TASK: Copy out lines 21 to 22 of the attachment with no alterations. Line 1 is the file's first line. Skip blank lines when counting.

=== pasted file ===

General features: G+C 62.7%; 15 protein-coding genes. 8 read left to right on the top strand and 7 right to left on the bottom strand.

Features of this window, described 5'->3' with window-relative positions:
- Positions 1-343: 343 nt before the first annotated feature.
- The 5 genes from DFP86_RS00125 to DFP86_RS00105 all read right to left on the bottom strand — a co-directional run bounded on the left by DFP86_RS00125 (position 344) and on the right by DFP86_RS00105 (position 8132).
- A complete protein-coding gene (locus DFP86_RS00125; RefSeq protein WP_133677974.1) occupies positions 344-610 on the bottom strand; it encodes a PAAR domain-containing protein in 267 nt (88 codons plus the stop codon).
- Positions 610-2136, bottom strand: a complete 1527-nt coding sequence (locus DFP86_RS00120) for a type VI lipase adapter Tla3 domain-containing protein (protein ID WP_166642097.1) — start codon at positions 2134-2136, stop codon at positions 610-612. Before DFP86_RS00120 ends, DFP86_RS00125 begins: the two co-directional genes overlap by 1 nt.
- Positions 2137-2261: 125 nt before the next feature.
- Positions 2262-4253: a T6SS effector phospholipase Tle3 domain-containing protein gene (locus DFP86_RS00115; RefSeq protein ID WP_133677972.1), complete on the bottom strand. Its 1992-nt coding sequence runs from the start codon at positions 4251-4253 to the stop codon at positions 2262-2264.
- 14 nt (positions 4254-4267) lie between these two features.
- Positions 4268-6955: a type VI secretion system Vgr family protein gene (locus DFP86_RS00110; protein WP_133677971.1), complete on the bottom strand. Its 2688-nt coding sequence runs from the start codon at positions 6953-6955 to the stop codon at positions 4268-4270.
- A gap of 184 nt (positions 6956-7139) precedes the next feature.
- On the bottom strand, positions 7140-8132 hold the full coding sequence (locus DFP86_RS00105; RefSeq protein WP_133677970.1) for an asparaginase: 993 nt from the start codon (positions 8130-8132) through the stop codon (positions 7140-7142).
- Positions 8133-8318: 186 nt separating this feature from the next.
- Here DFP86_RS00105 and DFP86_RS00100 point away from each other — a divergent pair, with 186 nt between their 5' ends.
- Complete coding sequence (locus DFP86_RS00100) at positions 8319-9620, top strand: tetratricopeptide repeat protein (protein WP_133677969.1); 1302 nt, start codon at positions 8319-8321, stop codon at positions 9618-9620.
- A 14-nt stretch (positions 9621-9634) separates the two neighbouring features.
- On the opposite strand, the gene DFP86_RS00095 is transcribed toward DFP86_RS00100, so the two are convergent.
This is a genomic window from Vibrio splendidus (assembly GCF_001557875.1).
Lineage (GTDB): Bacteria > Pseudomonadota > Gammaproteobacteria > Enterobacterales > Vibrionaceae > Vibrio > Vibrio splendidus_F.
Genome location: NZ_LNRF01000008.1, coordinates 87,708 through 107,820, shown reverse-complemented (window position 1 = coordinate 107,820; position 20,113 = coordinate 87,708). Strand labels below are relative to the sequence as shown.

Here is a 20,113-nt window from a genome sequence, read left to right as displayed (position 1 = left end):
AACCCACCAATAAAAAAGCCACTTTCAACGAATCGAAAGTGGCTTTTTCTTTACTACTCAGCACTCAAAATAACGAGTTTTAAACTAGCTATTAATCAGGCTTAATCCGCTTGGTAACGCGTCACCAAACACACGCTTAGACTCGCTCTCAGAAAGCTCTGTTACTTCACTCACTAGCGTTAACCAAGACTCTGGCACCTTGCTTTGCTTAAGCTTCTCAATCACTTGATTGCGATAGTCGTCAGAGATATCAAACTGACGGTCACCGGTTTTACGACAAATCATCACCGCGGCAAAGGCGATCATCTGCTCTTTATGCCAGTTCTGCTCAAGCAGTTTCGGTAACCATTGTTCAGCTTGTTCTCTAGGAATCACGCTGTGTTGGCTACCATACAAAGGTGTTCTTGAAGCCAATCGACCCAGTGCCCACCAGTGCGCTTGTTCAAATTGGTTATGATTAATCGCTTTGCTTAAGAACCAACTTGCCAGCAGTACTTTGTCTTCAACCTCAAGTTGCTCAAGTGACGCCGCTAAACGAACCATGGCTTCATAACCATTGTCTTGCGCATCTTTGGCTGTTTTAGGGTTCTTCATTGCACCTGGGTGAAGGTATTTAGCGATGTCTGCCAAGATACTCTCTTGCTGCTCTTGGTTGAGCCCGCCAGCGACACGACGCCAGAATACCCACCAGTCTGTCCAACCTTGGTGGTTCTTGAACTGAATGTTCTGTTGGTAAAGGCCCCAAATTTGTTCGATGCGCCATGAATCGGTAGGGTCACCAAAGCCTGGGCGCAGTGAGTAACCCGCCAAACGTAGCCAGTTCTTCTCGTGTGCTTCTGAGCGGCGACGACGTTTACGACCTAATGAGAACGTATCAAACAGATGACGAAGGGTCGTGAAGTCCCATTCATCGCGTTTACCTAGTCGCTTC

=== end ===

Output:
Here is a 20,113-nt window from a genome sequence, read left to right as displayed (position 1 = left end):
AACCCACCAATAAAAAAGCCACTTTCAACGAATCGAAAGTGGCTTTTTCTTTACTACTCAGCACTCAAAATAACGAGTTTTAAACTAGCTATTAATCAGGCTTAATCCGCTTGGTAACGCGTCACCAAACACACGCTTAGACTCGCTCTCAGAAAGCTCTGTTACTTCACTCACTAGCGTTAACCAAGACTCTGGCACCTTGCTTTGCTTAAGCTTCTCAATCACTTGATTGCGATAGTCGTCAGAGATATCAAACTGACGGTCACCGGTTTTACGACAAATCATCACCGCGGCAAAGGCGATCATCTGCTCTTTATGCCAGTTCTGCTCAAGCAGTTTCGGTAACCATTGTTCAGCTTGTTCTCTAGGAATCACGCTGTGTTGGCTACCATACAAAGGTGTTCTTGAAGCCAATCGACCCAGTGCCCACCAGTGCGCTTGTTCAAATTGGTTATGATTAATCGCTTTGCTTAAGAACCAACTTGCCAGCAGTACTTTGTCTTCAACCTCAAGTTGCTCAAGTGACGCCGCTAAACGAACCATGGCTTCATAACCATTGTCTTGCGCATCTTTGGCTGTTTTAGGGTTCTTCATTGCACCTGGGTGAAGGTATTTAGCGATGTCTGCCAAGATACTCTCTTGCTGCTCTTGGTTGAGCCCGCCAGCGACACGACGCCAGAATACCCACCAGTCTGTCCAACCTTGGTGGTTCTTGAACTGAATGTTCTGTTGGTAAAGGCCCCAAATTTGTTCGATGCGCCATGAATCGGTAGGGTCACCAAAGCCTGGGCGCAGTGAGTAACCCGCCAAACGTAGCCAGTTCTTCTCGTGTGCTTCTGAGCGGCGACGACGTTTACGACCTAATGAGAACGTATCAAACAGATGACGAAGGGTCGTGAAGTCCCATTCATCGCGTTTACCTAGTCGCTTC